It’s a weird time. I feel a bit like since I’ve been an adult it’s always been a weird time. I mean – the world’s never been stable, but I feel that particularly in the past few years, in this country, after a time of relative affluence and stability everything’s been a bit fucked.
So now we have coronavirus. Obviously, neither I nor any of my peers want to cause anyone harm or be ill ourselves. But ultimately the moral panic and the financial repercussions are going to have a much greater impact than the virus itself.
The impact of all this on the entertainment and hospitality industries is going to be massive. Today I watched Boris tell us all that we should stay in, and that he would advise bars and clubs to close. But not enforce this. So there is a complete removal of any liability coupled with no need to compensate. Nicely done, Tories.
I played in York on Saturday. It was a good gig and it was busy, but there was an atmosphere of impending doom. My friend Jon Baker-Hood aka Upside Your Mind, who organised the event, explained that it would probably be the last one for a few weeks. This isn’t great for people like me and him who are self-employed as – as I currently understand – we can’t get statutory sick pay.
If bars and clubs close because nobody is going out, they won’t receive compensation because it is their choice, the state hasn’t told them they must. Aside of being a fuckover for the owners, it has a knock on effect of being a fuckover for the staff, the DJs, the promoters, the brewers, everyone.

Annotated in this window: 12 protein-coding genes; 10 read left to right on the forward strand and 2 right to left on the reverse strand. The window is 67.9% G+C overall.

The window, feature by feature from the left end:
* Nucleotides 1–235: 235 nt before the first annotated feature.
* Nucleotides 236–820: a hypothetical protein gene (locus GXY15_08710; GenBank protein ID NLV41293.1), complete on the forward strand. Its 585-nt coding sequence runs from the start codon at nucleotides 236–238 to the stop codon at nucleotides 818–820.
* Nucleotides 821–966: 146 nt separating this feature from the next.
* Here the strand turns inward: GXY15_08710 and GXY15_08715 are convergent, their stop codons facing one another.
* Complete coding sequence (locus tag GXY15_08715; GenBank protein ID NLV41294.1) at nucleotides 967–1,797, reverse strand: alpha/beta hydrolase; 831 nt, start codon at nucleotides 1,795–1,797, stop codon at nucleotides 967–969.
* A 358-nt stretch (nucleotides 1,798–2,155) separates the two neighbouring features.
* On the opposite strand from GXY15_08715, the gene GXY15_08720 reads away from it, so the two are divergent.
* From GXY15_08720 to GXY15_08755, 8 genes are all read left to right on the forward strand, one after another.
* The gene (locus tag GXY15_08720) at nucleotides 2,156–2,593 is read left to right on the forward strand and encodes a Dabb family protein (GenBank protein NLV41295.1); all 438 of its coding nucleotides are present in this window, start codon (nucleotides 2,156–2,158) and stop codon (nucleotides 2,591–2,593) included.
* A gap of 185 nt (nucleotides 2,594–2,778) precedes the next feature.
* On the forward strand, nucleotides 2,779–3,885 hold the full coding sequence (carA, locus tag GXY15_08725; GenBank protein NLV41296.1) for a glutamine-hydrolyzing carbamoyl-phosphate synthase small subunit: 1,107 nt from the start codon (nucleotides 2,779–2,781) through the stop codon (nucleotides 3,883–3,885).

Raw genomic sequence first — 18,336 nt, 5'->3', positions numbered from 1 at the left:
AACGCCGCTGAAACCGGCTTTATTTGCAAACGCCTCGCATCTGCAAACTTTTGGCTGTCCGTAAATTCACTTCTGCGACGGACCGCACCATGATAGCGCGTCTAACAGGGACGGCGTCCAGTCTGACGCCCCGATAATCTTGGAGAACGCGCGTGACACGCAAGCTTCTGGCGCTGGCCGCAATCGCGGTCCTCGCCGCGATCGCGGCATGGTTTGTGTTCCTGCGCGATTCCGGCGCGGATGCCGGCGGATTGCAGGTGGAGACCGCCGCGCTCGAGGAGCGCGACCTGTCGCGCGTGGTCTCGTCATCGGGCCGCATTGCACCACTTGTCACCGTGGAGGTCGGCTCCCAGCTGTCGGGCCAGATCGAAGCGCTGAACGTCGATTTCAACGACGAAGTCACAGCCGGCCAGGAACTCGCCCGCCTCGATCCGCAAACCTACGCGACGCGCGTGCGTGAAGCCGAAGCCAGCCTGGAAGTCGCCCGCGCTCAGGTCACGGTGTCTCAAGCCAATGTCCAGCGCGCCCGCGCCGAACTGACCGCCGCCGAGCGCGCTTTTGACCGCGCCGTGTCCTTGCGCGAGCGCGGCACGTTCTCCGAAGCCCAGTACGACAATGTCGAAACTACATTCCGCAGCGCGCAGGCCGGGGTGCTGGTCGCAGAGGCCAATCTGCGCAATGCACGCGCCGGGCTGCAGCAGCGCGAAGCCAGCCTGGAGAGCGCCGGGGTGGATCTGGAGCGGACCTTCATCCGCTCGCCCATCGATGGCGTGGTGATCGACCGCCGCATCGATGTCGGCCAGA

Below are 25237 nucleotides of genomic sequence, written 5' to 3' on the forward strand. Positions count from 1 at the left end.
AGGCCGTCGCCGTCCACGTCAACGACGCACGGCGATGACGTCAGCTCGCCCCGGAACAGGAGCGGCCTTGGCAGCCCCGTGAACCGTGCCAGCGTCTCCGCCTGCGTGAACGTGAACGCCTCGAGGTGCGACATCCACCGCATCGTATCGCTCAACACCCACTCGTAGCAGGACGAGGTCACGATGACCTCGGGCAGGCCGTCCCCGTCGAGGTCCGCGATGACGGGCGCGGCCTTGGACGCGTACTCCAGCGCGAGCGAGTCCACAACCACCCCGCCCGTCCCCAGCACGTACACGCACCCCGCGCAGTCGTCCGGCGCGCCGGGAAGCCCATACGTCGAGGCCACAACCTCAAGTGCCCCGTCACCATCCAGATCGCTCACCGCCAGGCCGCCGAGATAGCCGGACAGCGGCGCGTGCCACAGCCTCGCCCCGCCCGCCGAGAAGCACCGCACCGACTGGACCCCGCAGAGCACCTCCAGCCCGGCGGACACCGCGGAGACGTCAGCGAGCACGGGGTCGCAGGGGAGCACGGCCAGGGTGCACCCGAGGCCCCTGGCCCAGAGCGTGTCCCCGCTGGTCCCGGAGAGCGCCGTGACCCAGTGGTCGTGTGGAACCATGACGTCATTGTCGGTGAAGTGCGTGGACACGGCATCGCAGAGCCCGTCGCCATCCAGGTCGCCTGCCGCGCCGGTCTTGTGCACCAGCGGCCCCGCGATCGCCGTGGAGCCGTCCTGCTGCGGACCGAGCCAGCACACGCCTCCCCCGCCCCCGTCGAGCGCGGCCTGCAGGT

If everything is really this bad then the state should impose a lockdown and we should be compensated. If it isn’t then the advice should be that the elderly, the sick and people with very small children should stay in and everyone else should carry on as normal. The mass hysteria and the atmosphere of uncertainty will not help anyone. And the impending crash that will surely happen as a result – in spite of measures to prevent this – will surely cause more deaths than the virus.
In Leeds I am currently waiting on news about events being cancelled or not. In York, a campaign has been started to help The Crescent – a great venue for independent music, now facing crisis – get through this. (More info here)
I absolutely hate all that crap you get with ‘Keep calm and carry on’ printed on it, and I suspect that’s exactly what anyone who owns any of said tat won’t be doing, but that’s certainly my best advice right now.
Words: Roya Brehl
Image: from a photo by Ali Wilson Photography